Image Source: Colby College

Apart from being a prominent voice of Human rights activism in India, you are actively involved with organizations around the world. Could you tell us more about your involvement with these organizations?

Fatima Burnad: From 1985 I have been involved in ‘Decade Of Women’ and I’ve attended many women’s conferences internationally. From 1987 till today, I have been playing an important role with APWLD as a Regional Council Member and State level movements with TNWF, TNDWM which are networks of APWLD. SRED, TNWF nd TNDWM are playing as organizing committee members in 3 programs of APWLD that is WITCH or Women Interrogating Corporate Hegemony, WIP or Women in Power and FDJ or Feminist Development Justice.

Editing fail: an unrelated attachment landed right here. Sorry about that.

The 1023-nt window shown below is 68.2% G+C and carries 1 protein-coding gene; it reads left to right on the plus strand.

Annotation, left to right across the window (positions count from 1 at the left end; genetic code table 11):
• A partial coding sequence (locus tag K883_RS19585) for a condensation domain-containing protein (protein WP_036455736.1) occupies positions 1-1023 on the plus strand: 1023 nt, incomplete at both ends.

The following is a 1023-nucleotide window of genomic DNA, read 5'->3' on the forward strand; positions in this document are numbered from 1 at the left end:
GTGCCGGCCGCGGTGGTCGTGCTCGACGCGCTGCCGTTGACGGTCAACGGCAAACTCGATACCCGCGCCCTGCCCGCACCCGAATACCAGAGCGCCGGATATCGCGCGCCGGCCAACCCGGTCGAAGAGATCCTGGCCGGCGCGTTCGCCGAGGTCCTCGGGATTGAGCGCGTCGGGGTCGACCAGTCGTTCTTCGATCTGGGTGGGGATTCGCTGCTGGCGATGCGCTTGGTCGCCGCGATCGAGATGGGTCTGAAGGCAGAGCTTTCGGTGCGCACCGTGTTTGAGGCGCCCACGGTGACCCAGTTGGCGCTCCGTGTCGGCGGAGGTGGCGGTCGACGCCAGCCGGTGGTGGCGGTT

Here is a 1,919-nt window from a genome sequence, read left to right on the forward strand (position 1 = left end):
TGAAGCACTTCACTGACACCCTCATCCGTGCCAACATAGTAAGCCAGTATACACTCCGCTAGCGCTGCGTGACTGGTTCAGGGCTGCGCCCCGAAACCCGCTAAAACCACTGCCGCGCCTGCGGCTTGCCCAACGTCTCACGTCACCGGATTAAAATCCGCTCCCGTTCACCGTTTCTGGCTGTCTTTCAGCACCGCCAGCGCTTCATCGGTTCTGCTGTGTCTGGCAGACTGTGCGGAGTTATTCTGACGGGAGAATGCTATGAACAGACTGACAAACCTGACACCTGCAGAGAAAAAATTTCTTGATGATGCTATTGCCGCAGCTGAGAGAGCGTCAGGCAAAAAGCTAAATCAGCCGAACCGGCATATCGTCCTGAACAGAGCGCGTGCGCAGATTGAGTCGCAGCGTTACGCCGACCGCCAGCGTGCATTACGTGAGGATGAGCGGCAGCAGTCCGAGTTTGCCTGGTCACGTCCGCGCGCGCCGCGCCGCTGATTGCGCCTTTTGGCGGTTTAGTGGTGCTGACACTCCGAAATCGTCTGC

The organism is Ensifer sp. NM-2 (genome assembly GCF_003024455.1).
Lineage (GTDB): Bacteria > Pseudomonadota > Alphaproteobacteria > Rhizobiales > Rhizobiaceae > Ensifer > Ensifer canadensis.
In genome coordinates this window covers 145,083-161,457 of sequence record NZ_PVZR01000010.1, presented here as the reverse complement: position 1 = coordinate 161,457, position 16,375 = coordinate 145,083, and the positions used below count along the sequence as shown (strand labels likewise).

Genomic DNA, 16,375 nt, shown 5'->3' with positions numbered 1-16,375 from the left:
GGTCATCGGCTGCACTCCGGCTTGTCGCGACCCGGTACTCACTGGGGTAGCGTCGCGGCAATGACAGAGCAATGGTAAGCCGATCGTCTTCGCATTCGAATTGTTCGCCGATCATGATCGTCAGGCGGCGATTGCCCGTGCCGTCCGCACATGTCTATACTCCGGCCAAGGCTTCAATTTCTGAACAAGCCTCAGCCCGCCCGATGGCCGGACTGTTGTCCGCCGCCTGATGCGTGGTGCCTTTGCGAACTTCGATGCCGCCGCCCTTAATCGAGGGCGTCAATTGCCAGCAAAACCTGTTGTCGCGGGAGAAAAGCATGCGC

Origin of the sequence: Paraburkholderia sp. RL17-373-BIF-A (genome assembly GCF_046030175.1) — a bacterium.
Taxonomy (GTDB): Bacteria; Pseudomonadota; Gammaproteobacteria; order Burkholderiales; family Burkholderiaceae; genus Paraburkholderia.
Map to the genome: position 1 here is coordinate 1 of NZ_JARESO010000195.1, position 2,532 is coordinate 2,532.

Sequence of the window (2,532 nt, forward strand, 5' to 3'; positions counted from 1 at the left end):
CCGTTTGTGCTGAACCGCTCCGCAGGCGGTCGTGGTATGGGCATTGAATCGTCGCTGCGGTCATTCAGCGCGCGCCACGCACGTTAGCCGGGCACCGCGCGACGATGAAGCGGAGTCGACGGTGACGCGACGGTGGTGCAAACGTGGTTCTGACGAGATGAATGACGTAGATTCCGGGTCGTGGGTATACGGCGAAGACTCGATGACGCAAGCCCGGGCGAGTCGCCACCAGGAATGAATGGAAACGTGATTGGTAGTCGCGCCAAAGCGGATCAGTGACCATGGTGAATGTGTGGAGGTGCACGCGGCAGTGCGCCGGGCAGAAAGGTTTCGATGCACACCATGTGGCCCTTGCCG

Also read: In Conversation With Bezwada Wilson: The Fight Against Manual Scavenging

I’m also participating as a member of Asian Peasant Coalition (APC), Asian people’s Research Network (APRN), People’s Coalition on Food Sovereignty (PCFS), International Movement Against Racism and Discrimination (IMADR); all these are supporting peoples movements, campaigns against globalization, World Trade Organisation, IMF, World Bank, RCEP at the local, regional and international level.


Featured Image Source: Wiki Peace Women